Certain instruments seem made by human hands to discover human hearts. For me ,those instruments include the violin, cello, guitar, and mandolin. For folk fans, these are the key instruments to some of the most famous, beautiful songs that have observed human life for both its insanity and brilliance. For fans of Mandolin Orange, these instruments are the ones that make their music flow like clear streams down a brisk meadow.
Mandolin Orange is both a unique and beautiful recommendation for a concert. They are not exactly the type of buoyancy and adrenaline we seek as we scope through song-kick readying to splurge on a “music night-out”. Do not expect a mix-table to pop out! Yet, as they grab their instruments, you already sense and enlivening calm enter your soul. You are about to feel vibrance for what it is: serene and still. Each band-member takes their place with an ease that has obviously grown because Mandolin Orange do not fail to serve GENUINE, good times like, the ones that are not about mindless bliss as much as peaceful euphoria. They step into moments; not out. Playing mostly off their newest album, Blindfaller, the night was helmed by the familial vibe the band shared with each other that culminated in the “parental energy” of Andrew Marlin & Emily Frantz.
I know that saying two lead singers have a “parental” energy may sound alarming and the LAST THING you want in a concert act. Yet, I do not mean “parental” in a “scolding”, “over-bearing” kind of way. I say it in a guiding, sweet leadership of sorts. There is a kindness and gentle humor to them that invites listeners into Mandolin Orange’s world. As the band banters about their musical, personal journeys to success/NY, it is as if Marlin and Frantz are two warm, smiling faces welcoming you into their home and readying to serve you delicious meals of “My Blinded Heart” and “Hey Adam” or a cover of The Dead Tongues “My Companion”. Either way, your spiritual belly will feel full from lyrics that, as per folk usual, go straight for the pit of human existentialism. From where am I going (“Hard Travelin”) to why did I leave (“Old Ties and Companions”), their verses gorgeously observe the questions that make our souls quake in fear and stress. Witnessing how we move in life can make us feel stuck, but when you hear Frantz’s plush voice fluff over words as if each one carries a pillowed sentiment, suddenly, these questions can be faced.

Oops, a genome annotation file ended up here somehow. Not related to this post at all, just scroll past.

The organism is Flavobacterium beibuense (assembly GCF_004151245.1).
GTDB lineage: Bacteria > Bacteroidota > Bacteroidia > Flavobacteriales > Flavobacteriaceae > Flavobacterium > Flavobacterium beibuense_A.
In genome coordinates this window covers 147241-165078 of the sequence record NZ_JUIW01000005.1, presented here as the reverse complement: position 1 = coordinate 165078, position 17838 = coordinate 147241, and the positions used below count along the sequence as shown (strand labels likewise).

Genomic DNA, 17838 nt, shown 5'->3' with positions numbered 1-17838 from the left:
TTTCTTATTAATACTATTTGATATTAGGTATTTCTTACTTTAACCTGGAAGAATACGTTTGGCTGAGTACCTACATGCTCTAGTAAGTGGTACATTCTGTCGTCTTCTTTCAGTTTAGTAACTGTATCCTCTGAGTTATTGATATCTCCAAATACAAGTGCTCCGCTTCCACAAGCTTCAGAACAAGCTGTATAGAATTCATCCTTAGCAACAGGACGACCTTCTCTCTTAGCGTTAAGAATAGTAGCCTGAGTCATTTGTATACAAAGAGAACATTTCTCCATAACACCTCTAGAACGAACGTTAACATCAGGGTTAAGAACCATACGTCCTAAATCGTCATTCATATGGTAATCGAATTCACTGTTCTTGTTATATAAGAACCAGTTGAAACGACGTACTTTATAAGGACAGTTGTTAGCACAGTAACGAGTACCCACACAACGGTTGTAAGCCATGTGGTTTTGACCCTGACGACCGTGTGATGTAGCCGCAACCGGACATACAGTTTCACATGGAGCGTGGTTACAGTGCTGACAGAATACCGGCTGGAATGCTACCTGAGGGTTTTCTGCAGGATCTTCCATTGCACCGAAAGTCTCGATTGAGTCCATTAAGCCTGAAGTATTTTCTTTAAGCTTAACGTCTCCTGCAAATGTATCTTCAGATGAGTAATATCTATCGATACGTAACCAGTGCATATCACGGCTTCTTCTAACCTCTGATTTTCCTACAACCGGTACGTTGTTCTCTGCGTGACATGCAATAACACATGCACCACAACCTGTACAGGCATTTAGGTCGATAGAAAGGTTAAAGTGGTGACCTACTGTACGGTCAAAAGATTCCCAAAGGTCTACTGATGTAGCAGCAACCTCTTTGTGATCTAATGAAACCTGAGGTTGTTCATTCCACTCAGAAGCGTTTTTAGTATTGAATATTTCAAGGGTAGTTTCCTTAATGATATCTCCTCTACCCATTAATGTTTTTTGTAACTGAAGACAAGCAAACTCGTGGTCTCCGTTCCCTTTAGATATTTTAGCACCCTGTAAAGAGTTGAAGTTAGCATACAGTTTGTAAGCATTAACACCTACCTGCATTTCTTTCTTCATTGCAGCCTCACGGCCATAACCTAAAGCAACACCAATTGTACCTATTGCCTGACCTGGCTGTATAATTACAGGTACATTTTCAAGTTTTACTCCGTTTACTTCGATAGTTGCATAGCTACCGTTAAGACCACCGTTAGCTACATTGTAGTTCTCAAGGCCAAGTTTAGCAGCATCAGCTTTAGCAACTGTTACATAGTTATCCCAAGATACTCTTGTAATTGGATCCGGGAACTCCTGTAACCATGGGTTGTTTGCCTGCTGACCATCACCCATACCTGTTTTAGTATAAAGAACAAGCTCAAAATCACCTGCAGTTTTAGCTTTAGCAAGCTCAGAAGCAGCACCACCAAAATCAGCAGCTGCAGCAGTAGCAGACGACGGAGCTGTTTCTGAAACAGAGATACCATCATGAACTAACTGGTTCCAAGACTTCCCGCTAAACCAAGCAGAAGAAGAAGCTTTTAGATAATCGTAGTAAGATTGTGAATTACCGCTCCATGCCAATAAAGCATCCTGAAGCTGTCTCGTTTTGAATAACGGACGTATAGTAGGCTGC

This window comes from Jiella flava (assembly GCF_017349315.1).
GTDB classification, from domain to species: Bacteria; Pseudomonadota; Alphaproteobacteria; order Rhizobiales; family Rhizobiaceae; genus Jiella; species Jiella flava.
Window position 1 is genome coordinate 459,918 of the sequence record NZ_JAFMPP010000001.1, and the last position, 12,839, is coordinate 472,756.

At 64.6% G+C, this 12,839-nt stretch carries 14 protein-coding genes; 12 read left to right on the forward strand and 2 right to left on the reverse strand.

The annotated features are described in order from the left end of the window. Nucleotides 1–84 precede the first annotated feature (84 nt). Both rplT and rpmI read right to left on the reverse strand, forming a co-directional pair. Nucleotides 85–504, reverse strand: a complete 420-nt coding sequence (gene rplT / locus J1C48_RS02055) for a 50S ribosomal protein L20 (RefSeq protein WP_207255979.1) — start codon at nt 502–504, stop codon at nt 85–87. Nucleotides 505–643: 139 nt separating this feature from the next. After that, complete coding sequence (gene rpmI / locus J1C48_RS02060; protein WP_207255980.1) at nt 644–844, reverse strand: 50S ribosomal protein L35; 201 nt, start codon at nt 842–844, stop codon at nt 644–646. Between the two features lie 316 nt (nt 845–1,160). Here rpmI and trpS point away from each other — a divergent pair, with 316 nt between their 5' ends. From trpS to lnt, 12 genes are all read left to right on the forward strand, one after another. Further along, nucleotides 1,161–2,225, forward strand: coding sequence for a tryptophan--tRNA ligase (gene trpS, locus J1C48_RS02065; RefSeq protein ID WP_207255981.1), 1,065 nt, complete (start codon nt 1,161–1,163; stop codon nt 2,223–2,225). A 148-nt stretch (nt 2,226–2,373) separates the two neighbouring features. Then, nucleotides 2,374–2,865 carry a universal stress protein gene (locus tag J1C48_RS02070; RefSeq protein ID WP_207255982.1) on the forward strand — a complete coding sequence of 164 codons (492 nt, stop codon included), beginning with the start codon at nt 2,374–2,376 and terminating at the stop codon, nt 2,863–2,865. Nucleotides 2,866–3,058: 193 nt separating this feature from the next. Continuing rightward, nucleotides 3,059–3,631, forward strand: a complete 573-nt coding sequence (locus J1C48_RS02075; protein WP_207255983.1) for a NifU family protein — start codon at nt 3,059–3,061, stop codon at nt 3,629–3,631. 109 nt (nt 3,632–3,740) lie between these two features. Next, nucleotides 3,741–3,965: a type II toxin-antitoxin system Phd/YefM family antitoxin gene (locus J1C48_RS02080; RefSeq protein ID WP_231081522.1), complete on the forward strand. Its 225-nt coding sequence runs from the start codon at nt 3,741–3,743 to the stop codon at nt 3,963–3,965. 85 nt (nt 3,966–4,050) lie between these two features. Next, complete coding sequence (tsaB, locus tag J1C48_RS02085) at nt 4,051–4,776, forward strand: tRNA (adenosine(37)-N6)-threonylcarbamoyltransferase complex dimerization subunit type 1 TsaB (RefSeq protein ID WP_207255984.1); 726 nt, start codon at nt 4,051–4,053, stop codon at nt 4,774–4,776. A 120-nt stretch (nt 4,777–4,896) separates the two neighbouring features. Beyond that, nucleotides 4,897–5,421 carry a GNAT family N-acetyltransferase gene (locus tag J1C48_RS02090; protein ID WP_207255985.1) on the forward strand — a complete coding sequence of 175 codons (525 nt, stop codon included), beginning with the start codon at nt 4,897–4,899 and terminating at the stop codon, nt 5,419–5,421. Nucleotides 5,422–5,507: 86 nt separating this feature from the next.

I am in love with Frantz voice, and the fact that she is a violinist, because both carry an elegance to them. Moreover, her sophistication doubles the beauty of Mandolin Orange’s humility as a batch of extremely talented musicians. In addition, there is not “aristocratic air” to Marlin. On the contrary, their is a wry weight to his voice that makes you feel as if his vocal chords were made from wheat, barley, and any other grain from the earth. It is always lovely to hear words that describe our earthy life and its search for Heaven, but when you have instrumentals and vocals that tie both worlds together, you feel the journey is actually worth it. I walked away appreciating love as a virtue, Blindfaller as an album, and Mandolin Orange as a group of musicians that make you feel like you can be apart of your happiness. For More Information on Mandolin Orange Click Here.